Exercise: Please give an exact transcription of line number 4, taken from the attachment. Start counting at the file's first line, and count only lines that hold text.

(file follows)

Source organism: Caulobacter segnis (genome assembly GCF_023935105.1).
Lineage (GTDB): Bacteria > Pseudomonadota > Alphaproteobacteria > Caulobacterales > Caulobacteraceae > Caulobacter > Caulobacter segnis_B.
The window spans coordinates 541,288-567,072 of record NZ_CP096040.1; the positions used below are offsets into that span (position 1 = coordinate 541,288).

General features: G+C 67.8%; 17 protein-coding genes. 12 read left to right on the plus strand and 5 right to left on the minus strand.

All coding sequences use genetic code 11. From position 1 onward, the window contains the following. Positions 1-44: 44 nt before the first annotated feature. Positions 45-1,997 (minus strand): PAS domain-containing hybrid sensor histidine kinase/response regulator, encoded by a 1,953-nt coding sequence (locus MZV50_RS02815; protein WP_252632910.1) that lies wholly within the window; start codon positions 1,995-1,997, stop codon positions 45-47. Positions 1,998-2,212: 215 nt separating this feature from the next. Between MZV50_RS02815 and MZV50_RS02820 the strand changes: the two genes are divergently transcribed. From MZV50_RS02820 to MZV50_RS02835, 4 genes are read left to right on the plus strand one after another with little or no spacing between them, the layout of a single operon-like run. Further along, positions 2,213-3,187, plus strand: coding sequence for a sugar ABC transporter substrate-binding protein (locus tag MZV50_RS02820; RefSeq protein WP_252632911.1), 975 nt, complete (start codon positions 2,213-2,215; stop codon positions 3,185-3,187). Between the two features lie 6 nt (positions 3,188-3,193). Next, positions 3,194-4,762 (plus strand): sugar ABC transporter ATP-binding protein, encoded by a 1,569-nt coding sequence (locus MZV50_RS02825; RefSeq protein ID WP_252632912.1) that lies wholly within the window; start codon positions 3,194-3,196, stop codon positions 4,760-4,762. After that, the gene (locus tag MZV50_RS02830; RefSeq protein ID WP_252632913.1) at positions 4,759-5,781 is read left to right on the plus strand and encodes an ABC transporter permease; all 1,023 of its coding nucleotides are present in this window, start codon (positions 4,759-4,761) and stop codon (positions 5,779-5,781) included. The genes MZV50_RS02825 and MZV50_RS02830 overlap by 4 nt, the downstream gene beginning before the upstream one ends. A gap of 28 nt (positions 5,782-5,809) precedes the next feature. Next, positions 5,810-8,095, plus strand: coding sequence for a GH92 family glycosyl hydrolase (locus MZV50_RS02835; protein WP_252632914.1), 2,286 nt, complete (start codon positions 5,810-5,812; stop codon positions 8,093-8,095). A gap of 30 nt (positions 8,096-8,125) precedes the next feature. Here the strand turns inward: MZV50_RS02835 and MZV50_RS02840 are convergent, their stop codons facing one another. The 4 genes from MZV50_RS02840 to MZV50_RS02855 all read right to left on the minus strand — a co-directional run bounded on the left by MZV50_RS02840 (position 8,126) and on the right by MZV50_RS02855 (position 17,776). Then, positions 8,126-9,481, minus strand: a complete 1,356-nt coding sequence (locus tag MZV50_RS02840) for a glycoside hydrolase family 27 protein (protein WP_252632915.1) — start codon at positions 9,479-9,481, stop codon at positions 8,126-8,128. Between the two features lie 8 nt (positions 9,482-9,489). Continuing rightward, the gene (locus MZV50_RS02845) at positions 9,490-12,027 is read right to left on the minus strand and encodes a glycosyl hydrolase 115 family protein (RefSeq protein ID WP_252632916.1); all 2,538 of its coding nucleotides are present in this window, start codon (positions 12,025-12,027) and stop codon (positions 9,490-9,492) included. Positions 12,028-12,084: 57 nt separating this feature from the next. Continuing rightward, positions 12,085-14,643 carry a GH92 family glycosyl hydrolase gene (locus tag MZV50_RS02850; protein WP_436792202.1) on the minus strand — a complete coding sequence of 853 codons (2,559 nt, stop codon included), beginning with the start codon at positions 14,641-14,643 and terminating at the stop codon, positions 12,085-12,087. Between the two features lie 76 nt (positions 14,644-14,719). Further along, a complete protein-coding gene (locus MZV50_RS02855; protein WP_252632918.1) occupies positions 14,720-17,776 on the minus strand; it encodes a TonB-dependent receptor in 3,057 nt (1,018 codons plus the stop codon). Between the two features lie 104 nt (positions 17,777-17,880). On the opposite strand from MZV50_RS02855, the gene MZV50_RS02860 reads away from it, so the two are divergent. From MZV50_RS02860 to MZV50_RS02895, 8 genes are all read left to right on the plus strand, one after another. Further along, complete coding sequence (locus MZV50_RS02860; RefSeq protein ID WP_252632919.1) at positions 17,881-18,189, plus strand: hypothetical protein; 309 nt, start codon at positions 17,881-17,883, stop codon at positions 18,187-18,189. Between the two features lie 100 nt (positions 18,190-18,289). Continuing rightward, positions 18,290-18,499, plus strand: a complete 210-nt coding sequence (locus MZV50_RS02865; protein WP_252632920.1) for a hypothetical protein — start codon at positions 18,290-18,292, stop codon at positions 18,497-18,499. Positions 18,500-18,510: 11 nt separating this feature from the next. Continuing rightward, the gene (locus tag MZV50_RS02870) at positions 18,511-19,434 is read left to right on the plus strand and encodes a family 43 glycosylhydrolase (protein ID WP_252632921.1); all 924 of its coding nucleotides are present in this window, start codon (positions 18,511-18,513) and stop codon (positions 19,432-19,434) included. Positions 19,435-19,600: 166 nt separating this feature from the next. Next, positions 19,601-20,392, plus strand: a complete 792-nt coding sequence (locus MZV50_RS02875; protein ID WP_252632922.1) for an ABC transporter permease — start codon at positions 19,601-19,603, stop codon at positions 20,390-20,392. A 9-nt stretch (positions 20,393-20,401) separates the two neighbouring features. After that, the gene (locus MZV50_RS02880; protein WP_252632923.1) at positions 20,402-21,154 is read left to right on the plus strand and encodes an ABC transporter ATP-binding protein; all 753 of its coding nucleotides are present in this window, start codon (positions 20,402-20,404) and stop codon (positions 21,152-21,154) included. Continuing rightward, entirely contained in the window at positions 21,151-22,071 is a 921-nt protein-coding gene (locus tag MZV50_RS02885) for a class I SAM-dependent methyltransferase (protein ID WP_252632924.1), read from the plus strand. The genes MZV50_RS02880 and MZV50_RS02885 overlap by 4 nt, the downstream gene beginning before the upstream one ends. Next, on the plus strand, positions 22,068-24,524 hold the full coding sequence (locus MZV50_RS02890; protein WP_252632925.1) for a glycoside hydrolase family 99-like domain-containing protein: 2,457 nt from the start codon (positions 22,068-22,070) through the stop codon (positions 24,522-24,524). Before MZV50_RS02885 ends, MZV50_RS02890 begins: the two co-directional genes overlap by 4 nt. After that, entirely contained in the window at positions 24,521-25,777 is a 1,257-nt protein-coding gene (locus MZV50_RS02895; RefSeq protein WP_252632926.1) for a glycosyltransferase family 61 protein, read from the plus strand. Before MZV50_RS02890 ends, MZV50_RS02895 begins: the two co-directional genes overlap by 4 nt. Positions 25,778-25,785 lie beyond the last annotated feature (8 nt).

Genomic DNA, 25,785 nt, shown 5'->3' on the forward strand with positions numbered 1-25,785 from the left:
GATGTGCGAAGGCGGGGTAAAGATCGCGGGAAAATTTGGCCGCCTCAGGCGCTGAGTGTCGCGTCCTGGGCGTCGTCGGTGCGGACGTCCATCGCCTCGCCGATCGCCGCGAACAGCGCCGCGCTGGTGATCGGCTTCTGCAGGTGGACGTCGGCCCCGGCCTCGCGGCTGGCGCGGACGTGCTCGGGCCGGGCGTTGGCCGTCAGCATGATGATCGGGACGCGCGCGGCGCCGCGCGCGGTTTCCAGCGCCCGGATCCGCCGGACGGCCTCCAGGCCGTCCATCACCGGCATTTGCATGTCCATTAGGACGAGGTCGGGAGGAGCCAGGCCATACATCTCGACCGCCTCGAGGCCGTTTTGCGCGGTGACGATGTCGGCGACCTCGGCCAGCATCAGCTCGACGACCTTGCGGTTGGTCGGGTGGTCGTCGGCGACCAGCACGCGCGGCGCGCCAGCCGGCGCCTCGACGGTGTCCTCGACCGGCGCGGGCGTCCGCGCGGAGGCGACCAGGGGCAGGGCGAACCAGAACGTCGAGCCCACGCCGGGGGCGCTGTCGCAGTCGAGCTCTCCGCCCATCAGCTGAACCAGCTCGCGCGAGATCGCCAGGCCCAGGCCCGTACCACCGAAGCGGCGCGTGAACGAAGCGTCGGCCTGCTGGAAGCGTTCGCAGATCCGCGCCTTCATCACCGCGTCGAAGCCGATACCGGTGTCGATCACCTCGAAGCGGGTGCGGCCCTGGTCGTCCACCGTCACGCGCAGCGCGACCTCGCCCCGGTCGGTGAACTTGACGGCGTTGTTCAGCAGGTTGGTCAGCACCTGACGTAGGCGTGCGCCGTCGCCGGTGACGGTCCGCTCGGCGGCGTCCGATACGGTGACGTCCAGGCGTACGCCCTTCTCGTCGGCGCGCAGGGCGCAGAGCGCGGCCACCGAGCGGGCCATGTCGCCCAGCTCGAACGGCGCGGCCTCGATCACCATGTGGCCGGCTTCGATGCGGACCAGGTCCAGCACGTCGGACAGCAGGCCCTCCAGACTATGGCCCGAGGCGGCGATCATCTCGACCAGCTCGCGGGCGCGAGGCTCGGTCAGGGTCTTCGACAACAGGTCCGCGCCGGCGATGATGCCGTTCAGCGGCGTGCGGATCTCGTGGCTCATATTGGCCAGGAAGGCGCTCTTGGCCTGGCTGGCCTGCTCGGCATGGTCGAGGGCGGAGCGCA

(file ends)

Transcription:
General features: G+C 67.8%; 17 protein-coding genes. 12 read left to right on the plus strand and 5 right to left on the minus strand.